Councilwoman Melissa Mark-Viverito was elected the next City CouncilSpeaker in a unanimous vote Wednesday.
Mark-Viverito, who represents parts of Harlem and the Bronx, is the firstLatina to hold citywide public office.
"We unite for a more equal and just New York where everyone, no matter what borough you are from, what neighborhood you were raised in or who your parents were, has equal opportunities," she said of the council after the vote.
The new speaker is known as an advocate against inequality and endorsed Mayor Bill deBlasio early in his campaign.
After de Blasio called several membersexplaining his preference for her in December, Mark-Viverito announced she had support from30 members, a clear majority.
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Still, East Side Councilman Dan Garodnick remained in the running, but failed to sway enough members.
Garodnick hugged Mark-Viverito and said "congratulations" on the Council Chambers floor ahead of the vote.
After she was formally nominated, Garodnick said he would work to repair any "rifts" that arose between members because of the race.
"In the spirit of strengthening the council that animated my candidacy from the start, I want to formally concede to the next speaker of the City Council," he said, followed by a long standing ovation.
As he and 49 other members said her name during the roll-call vote, with breaks for hugs, applause and heaps of praise, Mark-Viverito wiped away some tears but held a constant smile.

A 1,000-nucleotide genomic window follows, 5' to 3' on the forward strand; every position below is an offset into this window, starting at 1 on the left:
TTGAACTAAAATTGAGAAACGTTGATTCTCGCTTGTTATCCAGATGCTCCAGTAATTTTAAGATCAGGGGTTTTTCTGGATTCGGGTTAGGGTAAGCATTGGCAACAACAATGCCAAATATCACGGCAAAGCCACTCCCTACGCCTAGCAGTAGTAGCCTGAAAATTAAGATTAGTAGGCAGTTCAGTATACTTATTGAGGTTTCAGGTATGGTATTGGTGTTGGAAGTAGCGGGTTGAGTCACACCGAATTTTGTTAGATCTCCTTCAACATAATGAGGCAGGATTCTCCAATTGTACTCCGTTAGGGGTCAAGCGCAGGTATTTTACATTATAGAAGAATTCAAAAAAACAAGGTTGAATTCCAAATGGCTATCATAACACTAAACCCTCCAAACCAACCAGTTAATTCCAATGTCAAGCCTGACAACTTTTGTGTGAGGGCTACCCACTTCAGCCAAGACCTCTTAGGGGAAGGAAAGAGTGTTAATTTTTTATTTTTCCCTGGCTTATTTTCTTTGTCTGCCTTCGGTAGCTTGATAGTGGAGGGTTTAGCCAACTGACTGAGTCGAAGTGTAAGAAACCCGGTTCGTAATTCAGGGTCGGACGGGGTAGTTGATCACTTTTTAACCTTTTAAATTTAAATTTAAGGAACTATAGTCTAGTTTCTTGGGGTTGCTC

Though members hailed the vote as a demonstration of unity, Mark-Viverito faced some push back after making appointments to the rules committee (formally known as the Committee on Rules, Privileges and Elections) immediately following the vote.
Garodnick said her list didn't include "a broader coalition of members of the council" before voting in favor of the nominations. Mark-Viverito later said she would address such concerns.
The new speaker is also facing pressure for her relationship with de Blasio.
Before his concession, Garodnick suggested that the mayor's support for Mark-Viverito in the race could threaten the City Council's independence. The new speaker disagreed.
"If [members] differ with the mayor on a particular matter, then we do that in a respectful way and obviously safeguarding the independence and the integrity of this institution," she said in a press conference following the vote.
At least one dispute is in the future. De Blasio is against member items -- some $50 million in discretionary funds dolled out to districts by the council speaker —while Mark-Viverito supports them.
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